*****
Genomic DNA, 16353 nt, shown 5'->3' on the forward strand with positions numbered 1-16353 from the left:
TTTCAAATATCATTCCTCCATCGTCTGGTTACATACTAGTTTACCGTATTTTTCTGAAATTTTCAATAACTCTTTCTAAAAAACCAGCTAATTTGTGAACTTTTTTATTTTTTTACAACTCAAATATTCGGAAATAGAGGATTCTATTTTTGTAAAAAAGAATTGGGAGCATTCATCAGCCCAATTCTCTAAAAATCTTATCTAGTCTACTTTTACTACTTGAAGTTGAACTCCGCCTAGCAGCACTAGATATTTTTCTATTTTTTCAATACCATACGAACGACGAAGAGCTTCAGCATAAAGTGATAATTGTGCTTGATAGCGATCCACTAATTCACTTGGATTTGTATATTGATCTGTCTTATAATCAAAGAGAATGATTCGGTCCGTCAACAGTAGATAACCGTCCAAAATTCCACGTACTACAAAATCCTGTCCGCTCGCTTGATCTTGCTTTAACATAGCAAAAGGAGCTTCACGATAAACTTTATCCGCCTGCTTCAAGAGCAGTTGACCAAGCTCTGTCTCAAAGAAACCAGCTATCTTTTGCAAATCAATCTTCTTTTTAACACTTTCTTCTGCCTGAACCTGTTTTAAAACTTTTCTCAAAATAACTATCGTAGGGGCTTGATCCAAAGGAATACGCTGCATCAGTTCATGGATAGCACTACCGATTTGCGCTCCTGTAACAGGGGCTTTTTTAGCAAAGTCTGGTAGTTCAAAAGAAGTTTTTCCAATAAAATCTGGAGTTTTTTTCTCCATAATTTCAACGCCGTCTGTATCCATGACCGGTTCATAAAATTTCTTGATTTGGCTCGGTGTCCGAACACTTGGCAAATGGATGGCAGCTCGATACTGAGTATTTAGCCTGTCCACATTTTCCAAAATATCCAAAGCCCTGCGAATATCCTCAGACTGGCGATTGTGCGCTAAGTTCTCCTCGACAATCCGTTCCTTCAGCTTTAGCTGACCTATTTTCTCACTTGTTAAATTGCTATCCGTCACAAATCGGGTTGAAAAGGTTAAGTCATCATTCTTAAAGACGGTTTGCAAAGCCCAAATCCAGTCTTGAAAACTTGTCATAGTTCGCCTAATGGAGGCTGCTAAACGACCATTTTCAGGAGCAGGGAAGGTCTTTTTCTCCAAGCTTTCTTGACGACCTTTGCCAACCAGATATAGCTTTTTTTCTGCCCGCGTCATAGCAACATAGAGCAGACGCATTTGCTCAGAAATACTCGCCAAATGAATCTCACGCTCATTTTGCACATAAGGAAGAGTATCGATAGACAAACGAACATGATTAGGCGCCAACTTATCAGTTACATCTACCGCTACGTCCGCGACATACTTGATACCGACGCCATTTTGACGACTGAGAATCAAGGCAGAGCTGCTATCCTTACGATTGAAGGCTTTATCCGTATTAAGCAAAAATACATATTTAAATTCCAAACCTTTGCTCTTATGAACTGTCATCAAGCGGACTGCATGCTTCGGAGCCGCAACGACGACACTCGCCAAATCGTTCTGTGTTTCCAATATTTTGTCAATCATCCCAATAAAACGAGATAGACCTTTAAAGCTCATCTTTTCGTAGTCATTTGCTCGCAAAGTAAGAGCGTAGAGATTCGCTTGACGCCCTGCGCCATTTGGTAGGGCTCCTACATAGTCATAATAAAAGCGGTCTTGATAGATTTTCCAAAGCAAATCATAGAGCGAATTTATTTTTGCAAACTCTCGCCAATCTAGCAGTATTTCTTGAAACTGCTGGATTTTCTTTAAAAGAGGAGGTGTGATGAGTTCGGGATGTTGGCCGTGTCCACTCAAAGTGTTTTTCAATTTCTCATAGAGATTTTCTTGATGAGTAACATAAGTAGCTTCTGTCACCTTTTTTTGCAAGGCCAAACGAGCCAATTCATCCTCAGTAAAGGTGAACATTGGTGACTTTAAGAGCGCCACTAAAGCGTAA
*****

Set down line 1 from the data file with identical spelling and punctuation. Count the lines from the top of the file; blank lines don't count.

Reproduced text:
Genomic DNA, 16353 nt, shown 5'->3' on the forward strand with positions numbered 1-16353 from the left: